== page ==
It was one of the first publications we released at the Adam Smith Institute and a very influential one. It was also one of the most fun. Philip Holland, MP, had been tireless in asking ministers about the quangoes that came under their auspices. The acronym stood for Quasi-Autonomous Non-Governmental Organizations, the bodies set up by ministers, but featuring non-elected members, which had powers over many areas, and yet which were not answerable to Parliament. We identified 3,068 of them and decided to publish the list after a brief introduction describing the problems they presented.
We called it ‘Quango, Quango, Quango,’ after an old song ‘Quando, Quando, Quando.’ We published the list on a single page, 12 feet long. Several pages had to be glued together by the printers in order to construct it. When the report’s covers were opened, the page, folded like a concertina, opened out and dropped down. It was designed to dramatize just how big the quango problem had grown.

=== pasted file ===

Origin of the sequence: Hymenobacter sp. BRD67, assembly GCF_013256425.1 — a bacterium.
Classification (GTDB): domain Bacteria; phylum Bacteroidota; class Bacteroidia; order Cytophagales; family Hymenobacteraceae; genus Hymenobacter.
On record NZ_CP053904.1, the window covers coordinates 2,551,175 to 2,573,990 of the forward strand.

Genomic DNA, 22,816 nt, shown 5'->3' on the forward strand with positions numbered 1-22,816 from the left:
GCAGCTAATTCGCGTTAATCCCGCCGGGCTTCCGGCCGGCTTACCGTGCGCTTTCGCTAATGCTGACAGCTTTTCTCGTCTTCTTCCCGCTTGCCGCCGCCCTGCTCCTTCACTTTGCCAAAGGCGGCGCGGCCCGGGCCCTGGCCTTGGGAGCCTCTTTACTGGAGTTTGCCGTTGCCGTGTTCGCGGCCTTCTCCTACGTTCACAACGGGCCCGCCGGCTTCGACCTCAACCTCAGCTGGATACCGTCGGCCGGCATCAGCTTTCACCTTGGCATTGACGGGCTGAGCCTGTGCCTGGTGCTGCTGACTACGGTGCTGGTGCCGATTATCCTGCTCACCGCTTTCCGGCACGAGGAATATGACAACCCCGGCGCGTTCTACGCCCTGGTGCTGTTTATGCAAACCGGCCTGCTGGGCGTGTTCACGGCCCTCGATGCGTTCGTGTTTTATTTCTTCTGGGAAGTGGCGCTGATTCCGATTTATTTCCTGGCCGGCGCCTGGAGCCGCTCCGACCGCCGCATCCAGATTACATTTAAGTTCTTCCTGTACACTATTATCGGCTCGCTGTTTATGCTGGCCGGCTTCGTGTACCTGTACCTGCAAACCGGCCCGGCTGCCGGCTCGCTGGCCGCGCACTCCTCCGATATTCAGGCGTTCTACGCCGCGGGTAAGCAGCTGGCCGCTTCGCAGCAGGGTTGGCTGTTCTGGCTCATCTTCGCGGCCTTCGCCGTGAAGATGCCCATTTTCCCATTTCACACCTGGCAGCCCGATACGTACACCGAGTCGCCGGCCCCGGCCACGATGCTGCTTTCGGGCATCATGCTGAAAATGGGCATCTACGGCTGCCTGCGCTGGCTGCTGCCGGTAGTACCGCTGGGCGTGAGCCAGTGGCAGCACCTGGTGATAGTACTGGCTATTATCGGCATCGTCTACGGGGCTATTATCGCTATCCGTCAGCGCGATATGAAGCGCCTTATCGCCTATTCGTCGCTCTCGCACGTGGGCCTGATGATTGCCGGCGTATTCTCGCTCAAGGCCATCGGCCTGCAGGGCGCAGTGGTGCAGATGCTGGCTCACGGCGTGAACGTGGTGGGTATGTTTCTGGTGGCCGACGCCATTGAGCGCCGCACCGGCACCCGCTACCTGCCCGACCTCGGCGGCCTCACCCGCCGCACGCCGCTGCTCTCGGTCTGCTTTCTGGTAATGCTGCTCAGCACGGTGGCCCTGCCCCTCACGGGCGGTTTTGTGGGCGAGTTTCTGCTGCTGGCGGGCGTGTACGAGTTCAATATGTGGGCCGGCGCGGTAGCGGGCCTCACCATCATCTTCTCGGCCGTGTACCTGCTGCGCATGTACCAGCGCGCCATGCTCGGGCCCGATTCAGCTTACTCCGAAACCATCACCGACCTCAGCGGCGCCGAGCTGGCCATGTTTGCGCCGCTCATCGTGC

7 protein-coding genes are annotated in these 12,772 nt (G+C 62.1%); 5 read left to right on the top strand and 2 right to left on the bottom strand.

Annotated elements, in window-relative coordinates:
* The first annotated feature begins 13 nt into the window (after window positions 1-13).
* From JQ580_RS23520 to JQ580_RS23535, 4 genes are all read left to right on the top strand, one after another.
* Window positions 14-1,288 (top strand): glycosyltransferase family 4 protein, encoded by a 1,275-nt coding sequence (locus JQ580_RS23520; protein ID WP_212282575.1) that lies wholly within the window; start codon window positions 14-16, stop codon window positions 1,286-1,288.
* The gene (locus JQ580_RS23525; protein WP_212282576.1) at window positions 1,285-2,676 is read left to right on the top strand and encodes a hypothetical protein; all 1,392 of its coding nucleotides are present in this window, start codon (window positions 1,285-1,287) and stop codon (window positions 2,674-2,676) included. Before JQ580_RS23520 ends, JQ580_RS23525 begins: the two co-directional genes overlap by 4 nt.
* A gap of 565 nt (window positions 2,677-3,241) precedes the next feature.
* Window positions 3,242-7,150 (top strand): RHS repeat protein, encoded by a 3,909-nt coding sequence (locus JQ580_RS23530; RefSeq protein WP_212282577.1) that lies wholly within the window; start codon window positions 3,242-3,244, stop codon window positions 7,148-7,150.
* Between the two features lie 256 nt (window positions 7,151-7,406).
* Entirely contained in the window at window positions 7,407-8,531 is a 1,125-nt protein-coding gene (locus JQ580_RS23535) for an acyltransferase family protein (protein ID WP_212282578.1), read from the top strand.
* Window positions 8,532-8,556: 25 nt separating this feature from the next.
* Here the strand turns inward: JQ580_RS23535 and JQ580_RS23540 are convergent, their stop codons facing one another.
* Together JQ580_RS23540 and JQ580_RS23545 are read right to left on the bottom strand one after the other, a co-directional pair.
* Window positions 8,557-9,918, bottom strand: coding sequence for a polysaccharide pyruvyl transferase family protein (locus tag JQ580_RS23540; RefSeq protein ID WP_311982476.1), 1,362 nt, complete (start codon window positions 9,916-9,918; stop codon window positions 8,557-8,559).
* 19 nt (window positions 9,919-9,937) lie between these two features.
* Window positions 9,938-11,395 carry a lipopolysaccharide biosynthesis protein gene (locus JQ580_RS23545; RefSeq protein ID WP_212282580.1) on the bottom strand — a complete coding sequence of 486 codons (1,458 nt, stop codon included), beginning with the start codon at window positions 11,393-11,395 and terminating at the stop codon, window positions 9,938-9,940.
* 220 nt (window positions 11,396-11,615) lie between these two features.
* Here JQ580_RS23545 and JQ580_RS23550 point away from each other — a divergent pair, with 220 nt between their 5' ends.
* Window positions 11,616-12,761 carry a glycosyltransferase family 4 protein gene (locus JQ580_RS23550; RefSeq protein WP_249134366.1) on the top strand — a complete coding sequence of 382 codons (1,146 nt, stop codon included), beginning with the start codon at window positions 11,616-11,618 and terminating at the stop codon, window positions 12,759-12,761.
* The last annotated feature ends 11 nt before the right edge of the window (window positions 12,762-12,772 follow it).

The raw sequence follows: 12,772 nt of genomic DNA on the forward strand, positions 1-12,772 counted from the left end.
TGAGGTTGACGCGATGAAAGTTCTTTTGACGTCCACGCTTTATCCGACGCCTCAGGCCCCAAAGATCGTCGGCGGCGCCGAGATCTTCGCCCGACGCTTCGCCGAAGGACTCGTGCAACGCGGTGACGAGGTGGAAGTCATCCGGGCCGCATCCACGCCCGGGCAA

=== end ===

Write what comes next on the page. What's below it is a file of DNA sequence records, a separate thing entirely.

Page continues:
We had Philip Holland photographed on the House of Common terrace holding the publication with the opened-out page blowing in the wind. Machine-printed copies of the photo were sent to all media outlets with our press release. We also helpfully identified some of the more bizarre and amusing quangoes for the press to seize on. We guessed it would be big news when ITN filmed the printing of “the longest page in the world” for their evening news ahead of the next day's publication, and we dashed over to Victoria station at 11 pm to buy first copies of the next day’s papers. We were elated to see that the story, complete with the photo, made the front page of most of them.